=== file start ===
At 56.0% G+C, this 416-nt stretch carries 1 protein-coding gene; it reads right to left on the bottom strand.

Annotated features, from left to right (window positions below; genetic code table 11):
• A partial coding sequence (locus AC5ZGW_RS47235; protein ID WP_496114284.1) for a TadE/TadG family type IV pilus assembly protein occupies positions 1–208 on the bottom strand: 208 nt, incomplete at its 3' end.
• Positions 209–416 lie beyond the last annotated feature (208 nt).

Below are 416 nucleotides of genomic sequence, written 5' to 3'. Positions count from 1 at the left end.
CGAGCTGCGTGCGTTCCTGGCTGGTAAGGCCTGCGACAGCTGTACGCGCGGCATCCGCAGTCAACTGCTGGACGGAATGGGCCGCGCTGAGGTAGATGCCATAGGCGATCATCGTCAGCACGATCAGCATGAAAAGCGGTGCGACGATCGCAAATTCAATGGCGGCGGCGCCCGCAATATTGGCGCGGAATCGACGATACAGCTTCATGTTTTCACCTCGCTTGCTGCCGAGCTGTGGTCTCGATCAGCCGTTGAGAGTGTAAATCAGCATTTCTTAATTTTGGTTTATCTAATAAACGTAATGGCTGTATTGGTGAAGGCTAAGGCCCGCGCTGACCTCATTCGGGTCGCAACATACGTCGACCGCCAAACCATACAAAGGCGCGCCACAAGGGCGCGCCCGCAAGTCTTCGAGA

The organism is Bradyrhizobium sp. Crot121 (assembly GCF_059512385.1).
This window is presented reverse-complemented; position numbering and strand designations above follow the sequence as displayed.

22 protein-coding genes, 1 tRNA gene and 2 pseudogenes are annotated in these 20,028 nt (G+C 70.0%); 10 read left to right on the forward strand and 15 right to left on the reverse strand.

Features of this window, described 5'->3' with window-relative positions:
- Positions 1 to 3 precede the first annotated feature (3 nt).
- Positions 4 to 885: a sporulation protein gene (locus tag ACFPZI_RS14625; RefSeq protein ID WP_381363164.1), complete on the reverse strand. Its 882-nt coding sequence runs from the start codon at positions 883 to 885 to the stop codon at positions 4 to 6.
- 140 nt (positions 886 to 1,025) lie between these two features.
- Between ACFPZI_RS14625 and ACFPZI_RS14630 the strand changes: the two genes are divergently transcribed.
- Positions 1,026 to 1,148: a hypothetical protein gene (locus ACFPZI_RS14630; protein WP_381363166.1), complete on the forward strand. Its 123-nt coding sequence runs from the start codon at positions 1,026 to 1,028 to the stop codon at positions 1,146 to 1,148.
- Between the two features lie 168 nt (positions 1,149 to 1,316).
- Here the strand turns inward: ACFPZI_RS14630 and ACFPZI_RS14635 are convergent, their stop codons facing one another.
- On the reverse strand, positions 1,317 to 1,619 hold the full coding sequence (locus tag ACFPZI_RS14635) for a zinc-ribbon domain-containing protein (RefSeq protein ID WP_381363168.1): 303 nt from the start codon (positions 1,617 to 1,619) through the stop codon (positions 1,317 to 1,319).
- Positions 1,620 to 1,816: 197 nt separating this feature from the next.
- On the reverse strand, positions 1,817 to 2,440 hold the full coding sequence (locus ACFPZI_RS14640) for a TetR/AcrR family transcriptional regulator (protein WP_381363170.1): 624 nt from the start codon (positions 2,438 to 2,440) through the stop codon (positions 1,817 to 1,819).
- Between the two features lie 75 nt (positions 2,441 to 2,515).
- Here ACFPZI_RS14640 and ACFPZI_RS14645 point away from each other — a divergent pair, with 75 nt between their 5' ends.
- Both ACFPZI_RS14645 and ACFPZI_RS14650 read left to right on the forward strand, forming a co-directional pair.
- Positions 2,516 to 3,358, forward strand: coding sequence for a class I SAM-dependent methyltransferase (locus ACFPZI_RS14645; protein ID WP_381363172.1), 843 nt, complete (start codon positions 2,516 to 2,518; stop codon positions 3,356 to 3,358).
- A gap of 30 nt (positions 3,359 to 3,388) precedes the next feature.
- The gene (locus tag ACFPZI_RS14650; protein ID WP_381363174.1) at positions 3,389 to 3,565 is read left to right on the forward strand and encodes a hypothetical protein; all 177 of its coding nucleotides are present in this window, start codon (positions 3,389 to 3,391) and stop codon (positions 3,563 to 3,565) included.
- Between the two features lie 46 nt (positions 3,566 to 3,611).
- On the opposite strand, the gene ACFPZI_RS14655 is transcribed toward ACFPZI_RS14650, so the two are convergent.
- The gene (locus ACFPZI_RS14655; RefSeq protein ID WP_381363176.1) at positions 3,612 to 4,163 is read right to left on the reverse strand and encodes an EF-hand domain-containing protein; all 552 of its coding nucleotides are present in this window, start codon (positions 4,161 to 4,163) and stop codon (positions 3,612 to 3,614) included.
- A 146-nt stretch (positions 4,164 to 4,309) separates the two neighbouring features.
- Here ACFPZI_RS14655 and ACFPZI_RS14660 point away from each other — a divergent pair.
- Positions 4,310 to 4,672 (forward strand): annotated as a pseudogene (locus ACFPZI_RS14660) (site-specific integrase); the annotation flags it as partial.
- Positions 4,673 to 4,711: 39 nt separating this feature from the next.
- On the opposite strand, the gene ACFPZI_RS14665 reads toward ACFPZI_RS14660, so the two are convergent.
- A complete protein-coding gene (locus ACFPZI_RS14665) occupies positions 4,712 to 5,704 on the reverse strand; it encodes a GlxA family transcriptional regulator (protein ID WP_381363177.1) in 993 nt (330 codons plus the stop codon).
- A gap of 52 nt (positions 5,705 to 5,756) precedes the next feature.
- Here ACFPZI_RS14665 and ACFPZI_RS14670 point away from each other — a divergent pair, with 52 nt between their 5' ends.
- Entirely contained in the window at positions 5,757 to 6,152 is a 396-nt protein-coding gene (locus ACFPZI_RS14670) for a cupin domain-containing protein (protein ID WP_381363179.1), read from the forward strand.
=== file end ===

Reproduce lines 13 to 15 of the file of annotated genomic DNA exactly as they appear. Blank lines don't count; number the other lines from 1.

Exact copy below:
- 140 nt (positions 886 to 1,025) lie between these two features.
- Between ACFPZI_RS14625 and ACFPZI_RS14630 the strand changes: the two genes are divergently transcribed.
- Positions 1,026 to 1,148: a hypothetical protein gene (locus ACFPZI_RS14630; protein WP_381363166.1), complete on the forward strand. Its 123-nt coding sequence runs from the start codon at positions 1,026 to 1,028 to the stop codon at positions 1,146 to 1,148.